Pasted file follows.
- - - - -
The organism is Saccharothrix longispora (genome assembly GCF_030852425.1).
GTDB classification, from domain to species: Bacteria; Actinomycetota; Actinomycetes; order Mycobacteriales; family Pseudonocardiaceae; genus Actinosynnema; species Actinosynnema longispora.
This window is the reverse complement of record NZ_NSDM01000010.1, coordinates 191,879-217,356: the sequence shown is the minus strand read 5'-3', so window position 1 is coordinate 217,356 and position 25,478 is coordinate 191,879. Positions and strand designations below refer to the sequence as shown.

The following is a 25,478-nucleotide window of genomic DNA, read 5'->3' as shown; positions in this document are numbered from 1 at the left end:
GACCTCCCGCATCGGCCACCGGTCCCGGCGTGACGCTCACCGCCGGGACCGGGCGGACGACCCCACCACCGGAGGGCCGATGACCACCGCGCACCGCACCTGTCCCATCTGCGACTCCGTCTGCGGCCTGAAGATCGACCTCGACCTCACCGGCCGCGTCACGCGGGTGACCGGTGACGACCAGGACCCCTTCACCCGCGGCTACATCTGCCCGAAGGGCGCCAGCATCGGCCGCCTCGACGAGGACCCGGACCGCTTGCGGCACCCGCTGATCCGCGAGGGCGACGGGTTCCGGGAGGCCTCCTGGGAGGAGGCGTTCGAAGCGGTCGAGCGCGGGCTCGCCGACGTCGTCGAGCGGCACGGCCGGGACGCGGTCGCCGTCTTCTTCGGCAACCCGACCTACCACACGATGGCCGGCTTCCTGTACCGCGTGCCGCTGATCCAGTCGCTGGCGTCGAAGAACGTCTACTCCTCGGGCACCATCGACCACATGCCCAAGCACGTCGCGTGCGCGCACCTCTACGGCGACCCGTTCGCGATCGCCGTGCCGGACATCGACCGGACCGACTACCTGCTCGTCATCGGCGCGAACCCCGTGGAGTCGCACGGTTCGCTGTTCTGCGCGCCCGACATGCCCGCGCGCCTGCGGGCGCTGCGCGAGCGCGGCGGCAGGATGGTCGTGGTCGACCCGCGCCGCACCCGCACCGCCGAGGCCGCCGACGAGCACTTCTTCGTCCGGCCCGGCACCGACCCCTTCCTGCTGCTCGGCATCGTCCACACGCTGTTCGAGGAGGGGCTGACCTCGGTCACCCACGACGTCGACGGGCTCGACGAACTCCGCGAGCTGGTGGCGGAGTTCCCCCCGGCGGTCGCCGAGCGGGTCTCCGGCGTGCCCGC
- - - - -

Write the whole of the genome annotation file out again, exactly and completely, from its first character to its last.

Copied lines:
The organism is Saccharothrix longispora (genome assembly GCF_030852425.1).
GTDB classification, from domain to species: Bacteria; Actinomycetota; Actinomycetes; order Mycobacteriales; family Pseudonocardiaceae; genus Actinosynnema; species Actinosynnema longispora.
This window is the reverse complement of record NZ_NSDM01000010.1, coordinates 191,879-217,356: the sequence shown is the minus strand read 5'-3', so window position 1 is coordinate 217,356 and position 25,478 is coordinate 191,879. Positions and strand designations below refer to the sequence as shown.

The following is a 25,478-nucleotide window of genomic DNA, read 5'->3' as shown; positions in this document are numbered from 1 at the left end:
GACCTCCCGCATCGGCCACCGGTCCCGGCGTGACGCTCACCGCCGGGACCGGGCGGACGACCCCACCACCGGAGGGCCGATGACCACCGCGCACCGCACCTGTCCCATCTGCGACTCCGTCTGCGGCCTGAAGATCGACCTCGACCTCACCGGCCGCGTCACGCGGGTGACCGGTGACGACCAGGACCCCTTCACCCGCGGCTACATCTGCCCGAAGGGCGCCAGCATCGGCCGCCTCGACGAGGACCCGGACCGCTTGCGGCACCCGCTGATCCGCGAGGGCGACGGGTTCCGGGAGGCCTCCTGGGAGGAGGCGTTCGAAGCGGTCGAGCGCGGGCTCGCCGACGTCGTCGAGCGGCACGGCCGGGACGCGGTCGCCGTCTTCTTCGGCAACCCGACCTACCACACGATGGCCGGCTTCCTGTACCGCGTGCCGCTGATCCAGTCGCTGGCGTCGAAGAACGTCTACTCCTCGGGCACCATCGACCACATGCCCAAGCACGTCGCGTGCGCGCACCTCTACGGCGACCCGTTCGCGATCGCCGTGCCGGACATCGACCGGACCGACTACCTGCTCGTCATCGGCGCGAACCCCGTGGAGTCGCACGGTTCGCTGTTCTGCGCGCCCGACATGCCCGCGCGCCTGCGGGCGCTGCGCGAGCGCGGCGGCAGGATGGTCGTGGTCGACCCGCGCCGCACCCGCACCGCCGAGGCCGCCGACGAGCACTTCTTCGTCCGGCCCGGCACCGACCCCTTCCTGCTGCTCGGCATCGTCCACACGCTGTTCGAGGAGGGGCTGACCTCGGTCACCCACGACGTCGACGGGCTCGACGAACTCCGCGAGCTGGTGGCGGAGTTCCCCCCGGCGGTCGCCGAGCGGGTCTCCGGCGTGCCCGC